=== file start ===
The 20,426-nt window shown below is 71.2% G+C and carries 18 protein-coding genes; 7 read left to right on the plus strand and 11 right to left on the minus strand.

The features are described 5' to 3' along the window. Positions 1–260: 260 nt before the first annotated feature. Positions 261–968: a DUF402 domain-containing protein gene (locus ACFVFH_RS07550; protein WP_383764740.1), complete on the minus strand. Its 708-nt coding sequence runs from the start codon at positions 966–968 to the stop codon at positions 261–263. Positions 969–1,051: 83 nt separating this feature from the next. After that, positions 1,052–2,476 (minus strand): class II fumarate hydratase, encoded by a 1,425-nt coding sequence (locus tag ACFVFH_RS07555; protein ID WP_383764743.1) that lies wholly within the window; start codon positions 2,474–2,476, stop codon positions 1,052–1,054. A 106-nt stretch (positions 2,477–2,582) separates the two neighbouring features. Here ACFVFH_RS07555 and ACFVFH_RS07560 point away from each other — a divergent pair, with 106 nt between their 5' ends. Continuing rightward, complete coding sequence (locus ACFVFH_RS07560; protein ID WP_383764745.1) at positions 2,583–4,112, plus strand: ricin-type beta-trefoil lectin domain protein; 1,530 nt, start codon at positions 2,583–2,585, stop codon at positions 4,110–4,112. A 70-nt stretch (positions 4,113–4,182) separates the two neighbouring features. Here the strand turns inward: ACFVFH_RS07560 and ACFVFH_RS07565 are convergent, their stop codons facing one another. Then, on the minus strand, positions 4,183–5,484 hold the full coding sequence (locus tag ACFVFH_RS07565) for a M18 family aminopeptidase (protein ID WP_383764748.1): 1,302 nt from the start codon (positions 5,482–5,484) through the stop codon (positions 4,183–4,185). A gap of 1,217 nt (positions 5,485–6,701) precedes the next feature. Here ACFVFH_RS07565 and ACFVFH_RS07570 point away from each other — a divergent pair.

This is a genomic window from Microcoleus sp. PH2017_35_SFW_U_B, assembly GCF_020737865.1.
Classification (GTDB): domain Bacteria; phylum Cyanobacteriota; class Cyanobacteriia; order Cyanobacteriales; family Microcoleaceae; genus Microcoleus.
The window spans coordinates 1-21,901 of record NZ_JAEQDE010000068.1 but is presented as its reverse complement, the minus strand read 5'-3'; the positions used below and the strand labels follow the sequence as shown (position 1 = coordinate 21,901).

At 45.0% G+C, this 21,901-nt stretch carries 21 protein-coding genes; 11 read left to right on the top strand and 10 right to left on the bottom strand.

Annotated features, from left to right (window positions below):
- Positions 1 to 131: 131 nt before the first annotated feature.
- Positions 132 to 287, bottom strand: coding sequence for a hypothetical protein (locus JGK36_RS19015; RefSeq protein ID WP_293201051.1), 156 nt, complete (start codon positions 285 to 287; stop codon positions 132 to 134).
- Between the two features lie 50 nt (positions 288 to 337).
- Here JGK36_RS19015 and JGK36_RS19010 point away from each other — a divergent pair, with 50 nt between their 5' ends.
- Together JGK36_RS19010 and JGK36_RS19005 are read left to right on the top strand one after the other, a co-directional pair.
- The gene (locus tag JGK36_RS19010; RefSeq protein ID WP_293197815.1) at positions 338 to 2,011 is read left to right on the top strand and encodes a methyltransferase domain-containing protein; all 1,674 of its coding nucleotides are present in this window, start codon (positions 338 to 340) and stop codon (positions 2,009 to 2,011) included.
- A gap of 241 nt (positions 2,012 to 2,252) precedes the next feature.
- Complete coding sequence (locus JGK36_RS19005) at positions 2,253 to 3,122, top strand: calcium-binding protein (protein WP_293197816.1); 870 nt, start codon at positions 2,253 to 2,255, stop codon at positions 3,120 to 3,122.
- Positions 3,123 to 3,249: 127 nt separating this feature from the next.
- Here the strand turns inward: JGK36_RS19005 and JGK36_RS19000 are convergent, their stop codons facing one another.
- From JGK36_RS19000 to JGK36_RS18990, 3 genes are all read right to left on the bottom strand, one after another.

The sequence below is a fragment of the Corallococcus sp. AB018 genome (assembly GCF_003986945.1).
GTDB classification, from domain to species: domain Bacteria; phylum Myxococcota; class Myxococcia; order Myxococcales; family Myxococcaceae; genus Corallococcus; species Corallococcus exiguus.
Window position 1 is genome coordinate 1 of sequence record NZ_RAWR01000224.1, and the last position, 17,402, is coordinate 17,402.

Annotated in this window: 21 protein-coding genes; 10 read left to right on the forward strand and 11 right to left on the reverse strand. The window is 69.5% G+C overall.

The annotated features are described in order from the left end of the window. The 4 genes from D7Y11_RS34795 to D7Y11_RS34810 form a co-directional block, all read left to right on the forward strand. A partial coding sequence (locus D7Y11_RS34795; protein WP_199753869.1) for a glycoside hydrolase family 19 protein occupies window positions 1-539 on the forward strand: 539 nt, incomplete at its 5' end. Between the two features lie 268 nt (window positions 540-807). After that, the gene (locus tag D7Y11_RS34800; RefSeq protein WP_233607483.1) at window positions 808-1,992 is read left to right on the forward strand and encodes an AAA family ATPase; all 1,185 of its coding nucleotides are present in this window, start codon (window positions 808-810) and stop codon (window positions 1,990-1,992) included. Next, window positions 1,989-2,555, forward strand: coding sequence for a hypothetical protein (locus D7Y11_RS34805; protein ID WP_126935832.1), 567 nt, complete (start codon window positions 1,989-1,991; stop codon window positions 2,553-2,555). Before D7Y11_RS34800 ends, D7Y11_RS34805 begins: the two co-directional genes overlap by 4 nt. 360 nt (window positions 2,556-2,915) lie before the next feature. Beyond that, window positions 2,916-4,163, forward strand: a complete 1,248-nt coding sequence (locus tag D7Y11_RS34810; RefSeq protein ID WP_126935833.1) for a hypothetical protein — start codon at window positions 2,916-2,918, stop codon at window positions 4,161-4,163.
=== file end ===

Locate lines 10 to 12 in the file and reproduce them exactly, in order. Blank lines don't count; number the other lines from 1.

- Between the two features lie 50 nt (positions 288 to 337).
- Here JGK36_RS19015 and JGK36_RS19010 point away from each other — a divergent pair, with 50 nt between their 5' ends.
- Together JGK36_RS19010 and JGK36_RS19005 are read left to right on the top strand one after the other, a co-directional pair.